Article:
As of December 2015, around 920 suspected SSFFC (Substandard, Spurious, Falsely labelled, Falsified and Counterfeit) pharmaceutical products have been reported to the WHO (World Health Organization). However, this number is pretty low compared to the whole amount of counterfeit pills currently on the market. Dr. Jamie Barras, a researcher from Kings College London, made this statement:
”It’s like an iceberg. The visible part of the problem is the drugs that are detected, which can run into the millions of pills every year, but what we can’t see are the drugs that go undetected.”
Most counterfeit pills are sold on dark net marketplaces, however, the buyers do not know what they are buying, according to the research by Kings College.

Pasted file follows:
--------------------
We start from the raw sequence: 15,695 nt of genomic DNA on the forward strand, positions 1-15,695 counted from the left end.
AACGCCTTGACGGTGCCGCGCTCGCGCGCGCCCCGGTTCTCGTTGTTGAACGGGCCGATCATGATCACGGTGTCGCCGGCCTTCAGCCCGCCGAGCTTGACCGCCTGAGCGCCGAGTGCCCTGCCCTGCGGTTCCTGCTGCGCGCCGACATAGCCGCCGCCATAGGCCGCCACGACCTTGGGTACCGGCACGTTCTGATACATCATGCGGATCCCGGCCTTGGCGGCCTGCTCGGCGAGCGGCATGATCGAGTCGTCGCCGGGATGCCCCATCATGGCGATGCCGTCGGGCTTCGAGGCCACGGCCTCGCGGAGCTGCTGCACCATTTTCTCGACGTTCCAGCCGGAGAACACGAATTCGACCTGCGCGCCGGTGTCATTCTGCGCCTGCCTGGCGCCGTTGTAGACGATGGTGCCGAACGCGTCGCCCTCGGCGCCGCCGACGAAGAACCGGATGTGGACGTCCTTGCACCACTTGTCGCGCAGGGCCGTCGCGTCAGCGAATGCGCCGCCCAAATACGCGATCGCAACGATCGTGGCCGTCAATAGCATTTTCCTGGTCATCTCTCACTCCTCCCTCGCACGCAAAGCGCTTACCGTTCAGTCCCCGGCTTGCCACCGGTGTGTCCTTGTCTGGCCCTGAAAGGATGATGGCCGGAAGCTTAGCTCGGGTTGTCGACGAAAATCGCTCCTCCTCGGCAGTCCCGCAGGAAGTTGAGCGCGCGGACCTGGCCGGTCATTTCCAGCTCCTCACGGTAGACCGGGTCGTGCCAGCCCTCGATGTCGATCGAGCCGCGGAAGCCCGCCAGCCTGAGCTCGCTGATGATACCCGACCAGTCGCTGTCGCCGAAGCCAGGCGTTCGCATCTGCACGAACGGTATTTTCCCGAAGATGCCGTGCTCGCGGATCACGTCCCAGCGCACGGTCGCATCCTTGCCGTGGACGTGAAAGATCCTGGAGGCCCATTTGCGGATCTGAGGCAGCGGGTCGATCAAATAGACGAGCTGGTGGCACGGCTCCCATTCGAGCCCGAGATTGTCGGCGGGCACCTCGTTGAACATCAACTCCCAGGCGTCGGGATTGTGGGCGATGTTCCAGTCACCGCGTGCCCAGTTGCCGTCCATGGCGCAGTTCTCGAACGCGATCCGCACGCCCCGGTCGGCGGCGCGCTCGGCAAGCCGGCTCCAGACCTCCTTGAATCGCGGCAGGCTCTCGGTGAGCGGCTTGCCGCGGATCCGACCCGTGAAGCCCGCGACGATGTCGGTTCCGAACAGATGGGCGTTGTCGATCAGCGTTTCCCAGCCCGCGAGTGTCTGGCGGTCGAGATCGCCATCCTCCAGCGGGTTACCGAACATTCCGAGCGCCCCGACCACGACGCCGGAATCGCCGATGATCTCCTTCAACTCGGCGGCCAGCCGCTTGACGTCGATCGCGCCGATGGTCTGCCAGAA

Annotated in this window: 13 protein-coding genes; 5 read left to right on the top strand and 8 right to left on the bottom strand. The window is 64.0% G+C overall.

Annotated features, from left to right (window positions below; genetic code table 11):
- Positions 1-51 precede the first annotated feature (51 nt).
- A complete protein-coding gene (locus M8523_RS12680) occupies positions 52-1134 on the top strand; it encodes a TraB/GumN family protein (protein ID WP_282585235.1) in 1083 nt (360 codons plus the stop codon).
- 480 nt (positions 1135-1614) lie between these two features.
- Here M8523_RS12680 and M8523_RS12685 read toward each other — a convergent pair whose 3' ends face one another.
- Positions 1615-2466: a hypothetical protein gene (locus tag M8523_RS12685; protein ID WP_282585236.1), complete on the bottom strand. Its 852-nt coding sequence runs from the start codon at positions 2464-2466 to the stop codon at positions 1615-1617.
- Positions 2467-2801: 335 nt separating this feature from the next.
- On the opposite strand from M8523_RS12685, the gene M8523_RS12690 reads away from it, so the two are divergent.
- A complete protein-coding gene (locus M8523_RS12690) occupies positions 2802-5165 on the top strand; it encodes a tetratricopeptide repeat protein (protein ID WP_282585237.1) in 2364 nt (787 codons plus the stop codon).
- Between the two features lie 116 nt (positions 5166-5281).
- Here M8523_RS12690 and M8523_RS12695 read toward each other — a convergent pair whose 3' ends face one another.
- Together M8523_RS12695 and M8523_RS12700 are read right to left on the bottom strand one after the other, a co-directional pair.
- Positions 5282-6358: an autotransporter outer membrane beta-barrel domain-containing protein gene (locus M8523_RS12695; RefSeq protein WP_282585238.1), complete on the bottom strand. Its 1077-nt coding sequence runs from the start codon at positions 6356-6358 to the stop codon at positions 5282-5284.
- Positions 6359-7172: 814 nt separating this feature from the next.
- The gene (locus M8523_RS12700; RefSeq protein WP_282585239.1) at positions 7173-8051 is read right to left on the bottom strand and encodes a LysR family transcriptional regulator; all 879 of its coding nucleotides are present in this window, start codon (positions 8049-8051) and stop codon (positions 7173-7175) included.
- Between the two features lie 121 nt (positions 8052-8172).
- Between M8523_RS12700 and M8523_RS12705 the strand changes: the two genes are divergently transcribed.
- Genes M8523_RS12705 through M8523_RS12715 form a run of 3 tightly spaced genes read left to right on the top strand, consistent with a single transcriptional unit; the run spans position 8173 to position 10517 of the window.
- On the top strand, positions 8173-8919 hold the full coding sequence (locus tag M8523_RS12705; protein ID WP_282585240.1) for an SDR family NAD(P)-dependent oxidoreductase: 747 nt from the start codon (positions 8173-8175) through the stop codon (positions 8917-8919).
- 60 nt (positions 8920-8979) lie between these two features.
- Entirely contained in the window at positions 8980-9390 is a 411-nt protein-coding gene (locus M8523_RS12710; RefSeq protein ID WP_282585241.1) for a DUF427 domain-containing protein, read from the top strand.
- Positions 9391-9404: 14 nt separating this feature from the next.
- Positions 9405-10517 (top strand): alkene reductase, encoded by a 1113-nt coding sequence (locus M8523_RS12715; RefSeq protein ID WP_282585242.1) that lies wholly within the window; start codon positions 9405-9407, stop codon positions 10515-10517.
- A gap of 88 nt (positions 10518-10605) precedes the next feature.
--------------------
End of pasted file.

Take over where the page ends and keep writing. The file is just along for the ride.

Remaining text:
”Drugs often go through several hands before they reach the consumer; this could be years after they are manufactured,” added Dr. Barras.
Also, the problem could be that most of the counterfeit pills are sold as original ones, however, they are not. This could cause several issues for the consumers of the substances.
Dr. Barras is also the technical manager of the EU-funded CONPHIRMER project, which developed a handheld scanner to detect counterfeit medical products. The scanner uses radio waves to record a digital